In the study, the engineers demonstrate a 3-by-3 grid of compartments that allow magnetic beads to enter but not leave. By tagging cells with magnetic particles and directing them to different compartments, the cells can be separated, sorted, stored, studied and retrieved.
In a random access memory chip, similar logic circuits manipulate electrons on a nanometer scale, controlling billions of compartments in a square inch. But cells are much larger than electrons, which would limit the new devices to hundreds of thousands of storage spaces per square inch.
But Yellen and Kim say that's still plenty small for their purposes.
"You need to analyze thousands of cells to get the statistics necessary to understand which genes are being turned on and off in response to pharmaceuticals or other stimuli," said Yellen. "And if you're looking for cells exhibiting rare behavior, which might be one cell out of a thousand, then you need arrays that can control hundreds of thousands of cells."
As an example, Yellen points to cells afflicted by HIV or cancer. In both diseases, most afflicted cells are active and can be targeted by therapeutics. A few rare cells, however, remain dormant, biding their time and avoiding destruction before activating and bringing the disease out of remission. With the new technology, the researchers hope to watch millions of individual cells, pick out the few that become dormant, quickly retrieve them and analyze their genetic activity.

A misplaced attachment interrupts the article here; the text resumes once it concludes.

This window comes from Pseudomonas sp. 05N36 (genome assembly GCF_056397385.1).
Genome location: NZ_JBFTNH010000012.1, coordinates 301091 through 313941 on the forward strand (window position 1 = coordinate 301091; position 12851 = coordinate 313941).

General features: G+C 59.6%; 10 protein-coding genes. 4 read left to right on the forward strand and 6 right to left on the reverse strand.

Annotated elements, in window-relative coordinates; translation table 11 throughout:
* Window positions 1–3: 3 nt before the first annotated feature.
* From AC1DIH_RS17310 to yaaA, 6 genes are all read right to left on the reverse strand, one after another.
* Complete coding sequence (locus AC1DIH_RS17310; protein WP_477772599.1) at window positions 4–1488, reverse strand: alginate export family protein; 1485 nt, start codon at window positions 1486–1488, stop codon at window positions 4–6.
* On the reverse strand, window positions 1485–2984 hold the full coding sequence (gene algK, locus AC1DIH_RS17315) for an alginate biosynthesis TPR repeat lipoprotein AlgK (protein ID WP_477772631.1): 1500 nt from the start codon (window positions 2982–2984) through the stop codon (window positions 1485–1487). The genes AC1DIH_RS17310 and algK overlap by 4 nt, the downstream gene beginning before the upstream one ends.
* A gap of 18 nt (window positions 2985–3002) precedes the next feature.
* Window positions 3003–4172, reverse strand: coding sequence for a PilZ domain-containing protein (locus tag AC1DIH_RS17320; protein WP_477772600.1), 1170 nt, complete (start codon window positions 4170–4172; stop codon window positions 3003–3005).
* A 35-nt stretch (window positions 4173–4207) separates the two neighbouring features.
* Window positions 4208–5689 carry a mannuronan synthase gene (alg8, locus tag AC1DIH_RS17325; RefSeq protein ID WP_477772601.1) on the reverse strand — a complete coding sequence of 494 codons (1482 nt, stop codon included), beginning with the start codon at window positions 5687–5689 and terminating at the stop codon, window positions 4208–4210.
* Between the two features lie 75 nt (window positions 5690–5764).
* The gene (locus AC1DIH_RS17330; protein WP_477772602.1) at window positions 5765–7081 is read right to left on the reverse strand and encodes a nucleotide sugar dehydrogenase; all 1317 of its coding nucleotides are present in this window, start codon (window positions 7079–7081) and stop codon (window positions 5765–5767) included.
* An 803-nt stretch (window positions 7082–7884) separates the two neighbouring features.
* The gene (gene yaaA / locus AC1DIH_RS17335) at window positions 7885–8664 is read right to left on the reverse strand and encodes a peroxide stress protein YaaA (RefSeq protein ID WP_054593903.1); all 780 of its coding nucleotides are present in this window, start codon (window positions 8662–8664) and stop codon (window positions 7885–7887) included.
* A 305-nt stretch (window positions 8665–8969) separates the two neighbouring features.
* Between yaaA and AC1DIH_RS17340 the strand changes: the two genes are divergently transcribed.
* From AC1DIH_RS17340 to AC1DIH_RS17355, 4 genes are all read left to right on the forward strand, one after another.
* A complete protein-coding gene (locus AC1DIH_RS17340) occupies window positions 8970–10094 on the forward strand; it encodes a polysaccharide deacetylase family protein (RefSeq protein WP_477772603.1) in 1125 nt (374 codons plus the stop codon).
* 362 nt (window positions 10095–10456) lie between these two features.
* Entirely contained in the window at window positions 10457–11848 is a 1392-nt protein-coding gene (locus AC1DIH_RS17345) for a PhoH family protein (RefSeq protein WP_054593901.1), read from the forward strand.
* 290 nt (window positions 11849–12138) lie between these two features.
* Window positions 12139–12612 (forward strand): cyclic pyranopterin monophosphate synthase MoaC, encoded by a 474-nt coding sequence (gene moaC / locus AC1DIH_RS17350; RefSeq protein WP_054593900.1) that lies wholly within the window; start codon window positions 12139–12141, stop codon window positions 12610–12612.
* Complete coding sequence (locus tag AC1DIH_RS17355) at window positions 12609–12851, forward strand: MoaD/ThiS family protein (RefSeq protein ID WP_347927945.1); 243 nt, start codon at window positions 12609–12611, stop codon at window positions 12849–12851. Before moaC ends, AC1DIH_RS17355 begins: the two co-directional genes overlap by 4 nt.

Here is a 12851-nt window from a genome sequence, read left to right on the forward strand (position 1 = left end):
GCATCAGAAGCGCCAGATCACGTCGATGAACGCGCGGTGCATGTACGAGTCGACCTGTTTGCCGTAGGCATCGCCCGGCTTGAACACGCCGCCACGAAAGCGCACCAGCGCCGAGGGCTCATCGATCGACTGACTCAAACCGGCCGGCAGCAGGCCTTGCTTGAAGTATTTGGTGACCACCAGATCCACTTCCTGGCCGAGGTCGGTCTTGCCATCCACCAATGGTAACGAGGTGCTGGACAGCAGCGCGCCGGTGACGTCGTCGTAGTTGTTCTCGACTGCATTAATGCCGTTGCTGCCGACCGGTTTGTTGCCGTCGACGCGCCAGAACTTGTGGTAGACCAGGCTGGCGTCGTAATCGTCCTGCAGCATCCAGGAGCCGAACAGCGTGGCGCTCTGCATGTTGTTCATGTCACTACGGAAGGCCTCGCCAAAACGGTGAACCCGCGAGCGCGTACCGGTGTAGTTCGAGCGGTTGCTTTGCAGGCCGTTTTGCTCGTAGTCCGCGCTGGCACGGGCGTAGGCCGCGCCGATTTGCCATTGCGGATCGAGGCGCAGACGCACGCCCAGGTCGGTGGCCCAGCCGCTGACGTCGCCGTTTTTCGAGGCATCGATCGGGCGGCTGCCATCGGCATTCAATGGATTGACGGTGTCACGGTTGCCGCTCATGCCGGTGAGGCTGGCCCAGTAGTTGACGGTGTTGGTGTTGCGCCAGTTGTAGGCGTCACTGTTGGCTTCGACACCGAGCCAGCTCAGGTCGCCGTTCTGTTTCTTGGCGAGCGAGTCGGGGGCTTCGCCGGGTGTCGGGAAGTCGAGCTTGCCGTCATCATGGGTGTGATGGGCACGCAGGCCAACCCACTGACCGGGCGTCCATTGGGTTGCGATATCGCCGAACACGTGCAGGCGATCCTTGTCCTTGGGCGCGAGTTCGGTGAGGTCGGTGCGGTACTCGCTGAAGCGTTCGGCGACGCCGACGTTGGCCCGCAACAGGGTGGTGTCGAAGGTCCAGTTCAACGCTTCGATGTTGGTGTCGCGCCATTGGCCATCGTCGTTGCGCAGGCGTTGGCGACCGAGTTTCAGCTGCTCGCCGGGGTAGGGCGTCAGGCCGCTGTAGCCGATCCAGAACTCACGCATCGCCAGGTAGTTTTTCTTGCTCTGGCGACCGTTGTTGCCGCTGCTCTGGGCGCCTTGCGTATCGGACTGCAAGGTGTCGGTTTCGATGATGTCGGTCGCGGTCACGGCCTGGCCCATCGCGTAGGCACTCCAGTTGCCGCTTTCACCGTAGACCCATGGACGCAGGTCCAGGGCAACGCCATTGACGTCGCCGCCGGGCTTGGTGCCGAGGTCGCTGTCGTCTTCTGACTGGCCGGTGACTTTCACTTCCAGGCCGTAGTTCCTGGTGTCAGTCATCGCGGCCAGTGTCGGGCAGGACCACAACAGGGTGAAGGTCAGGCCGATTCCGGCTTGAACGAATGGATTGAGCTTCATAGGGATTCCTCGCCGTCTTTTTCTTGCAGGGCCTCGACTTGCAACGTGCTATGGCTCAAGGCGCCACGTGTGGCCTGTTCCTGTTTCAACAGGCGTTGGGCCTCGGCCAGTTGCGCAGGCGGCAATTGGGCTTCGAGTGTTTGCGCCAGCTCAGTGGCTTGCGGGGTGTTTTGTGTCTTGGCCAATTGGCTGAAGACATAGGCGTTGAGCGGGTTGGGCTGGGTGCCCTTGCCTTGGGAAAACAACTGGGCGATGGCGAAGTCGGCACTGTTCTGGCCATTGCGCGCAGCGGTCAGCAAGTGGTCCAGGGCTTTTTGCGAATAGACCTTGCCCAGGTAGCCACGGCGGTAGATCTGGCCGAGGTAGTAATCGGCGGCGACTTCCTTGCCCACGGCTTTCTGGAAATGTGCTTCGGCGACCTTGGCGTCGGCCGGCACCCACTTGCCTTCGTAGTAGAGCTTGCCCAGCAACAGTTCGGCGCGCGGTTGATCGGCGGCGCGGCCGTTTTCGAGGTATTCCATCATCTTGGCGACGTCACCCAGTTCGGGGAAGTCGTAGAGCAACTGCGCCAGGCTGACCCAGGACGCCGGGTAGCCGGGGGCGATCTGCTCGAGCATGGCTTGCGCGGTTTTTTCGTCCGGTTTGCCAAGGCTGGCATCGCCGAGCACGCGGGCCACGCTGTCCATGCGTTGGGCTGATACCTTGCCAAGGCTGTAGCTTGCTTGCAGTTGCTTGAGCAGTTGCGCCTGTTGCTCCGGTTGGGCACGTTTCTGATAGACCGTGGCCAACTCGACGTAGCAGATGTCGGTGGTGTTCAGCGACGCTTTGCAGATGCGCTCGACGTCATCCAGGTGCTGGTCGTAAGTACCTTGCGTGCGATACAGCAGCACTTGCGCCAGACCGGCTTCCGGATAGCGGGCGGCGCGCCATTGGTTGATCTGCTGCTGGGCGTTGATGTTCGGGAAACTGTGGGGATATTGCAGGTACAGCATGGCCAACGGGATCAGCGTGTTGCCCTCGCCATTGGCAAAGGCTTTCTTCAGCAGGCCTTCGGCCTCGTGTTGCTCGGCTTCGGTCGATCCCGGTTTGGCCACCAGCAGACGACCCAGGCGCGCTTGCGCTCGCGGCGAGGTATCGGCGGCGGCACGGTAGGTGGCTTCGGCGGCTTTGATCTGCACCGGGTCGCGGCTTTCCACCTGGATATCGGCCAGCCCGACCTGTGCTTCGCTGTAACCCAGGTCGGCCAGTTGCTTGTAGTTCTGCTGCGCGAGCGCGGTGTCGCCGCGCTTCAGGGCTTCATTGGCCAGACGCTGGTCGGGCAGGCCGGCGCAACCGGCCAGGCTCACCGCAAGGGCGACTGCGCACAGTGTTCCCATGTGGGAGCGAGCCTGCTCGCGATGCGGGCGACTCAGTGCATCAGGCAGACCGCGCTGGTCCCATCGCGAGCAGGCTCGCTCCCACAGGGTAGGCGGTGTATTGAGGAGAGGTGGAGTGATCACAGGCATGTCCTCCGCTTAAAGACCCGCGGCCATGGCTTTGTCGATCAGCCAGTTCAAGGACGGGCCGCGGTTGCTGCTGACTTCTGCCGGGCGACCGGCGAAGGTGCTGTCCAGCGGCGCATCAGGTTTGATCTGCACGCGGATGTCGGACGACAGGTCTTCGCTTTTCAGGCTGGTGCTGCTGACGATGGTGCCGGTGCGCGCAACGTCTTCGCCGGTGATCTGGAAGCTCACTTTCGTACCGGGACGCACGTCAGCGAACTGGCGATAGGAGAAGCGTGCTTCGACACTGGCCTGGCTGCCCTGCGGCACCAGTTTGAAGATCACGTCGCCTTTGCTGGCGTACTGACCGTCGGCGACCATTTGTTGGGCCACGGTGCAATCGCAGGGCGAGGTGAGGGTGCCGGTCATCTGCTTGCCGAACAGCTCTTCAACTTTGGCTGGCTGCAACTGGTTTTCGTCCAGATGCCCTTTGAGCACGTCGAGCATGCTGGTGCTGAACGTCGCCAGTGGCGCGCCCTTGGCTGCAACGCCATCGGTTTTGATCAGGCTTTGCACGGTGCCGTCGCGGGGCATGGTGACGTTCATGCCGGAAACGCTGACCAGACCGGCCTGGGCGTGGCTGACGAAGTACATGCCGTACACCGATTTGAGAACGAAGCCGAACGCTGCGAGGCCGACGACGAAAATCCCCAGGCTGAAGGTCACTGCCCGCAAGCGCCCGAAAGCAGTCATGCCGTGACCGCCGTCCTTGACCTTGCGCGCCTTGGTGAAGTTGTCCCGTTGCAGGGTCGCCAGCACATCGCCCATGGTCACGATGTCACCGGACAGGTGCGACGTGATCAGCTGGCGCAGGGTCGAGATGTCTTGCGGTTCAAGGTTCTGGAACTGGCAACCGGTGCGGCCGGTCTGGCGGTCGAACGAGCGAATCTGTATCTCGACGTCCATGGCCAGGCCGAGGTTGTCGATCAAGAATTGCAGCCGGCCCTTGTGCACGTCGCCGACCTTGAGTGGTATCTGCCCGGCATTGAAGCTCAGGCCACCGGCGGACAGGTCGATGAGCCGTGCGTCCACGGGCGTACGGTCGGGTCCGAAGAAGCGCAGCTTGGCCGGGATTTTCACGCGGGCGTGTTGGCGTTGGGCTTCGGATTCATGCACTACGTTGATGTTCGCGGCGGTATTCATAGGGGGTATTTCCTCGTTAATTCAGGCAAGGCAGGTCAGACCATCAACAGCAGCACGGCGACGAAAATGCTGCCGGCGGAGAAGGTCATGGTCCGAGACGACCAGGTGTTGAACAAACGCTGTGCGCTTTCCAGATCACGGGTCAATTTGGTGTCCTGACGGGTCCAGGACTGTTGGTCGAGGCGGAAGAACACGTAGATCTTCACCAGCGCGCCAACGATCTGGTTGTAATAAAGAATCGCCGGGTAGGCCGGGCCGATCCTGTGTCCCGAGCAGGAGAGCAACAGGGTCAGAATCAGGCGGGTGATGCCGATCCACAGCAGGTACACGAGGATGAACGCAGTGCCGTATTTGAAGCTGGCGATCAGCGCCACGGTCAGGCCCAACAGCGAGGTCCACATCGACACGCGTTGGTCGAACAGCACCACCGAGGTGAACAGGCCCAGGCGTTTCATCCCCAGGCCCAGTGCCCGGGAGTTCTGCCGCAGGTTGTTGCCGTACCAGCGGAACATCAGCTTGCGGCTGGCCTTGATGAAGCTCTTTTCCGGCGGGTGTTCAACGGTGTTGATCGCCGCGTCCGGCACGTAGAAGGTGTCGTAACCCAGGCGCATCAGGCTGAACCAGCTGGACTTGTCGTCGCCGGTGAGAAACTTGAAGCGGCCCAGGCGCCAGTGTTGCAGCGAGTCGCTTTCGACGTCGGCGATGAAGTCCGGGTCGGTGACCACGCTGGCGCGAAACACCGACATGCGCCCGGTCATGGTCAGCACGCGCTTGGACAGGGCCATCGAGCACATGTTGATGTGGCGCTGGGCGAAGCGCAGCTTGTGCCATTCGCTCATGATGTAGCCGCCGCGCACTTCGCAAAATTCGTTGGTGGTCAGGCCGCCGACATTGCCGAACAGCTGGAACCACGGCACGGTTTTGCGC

"Maybe then we could find a way to target the dormant cells," said Yellen.
Kim added, "Our technology can offer new tools to improve our basic understanding of cancer metastasis at the single cell level, how cancer cells respond to chemical and physical stimuli, and to test new concepts for gene delivery and metabolite transfer during cell division and growth."
The researchers now plan to demonstrate a larger grid of 8-by-8 or 16
|Contact: Ken Kingery|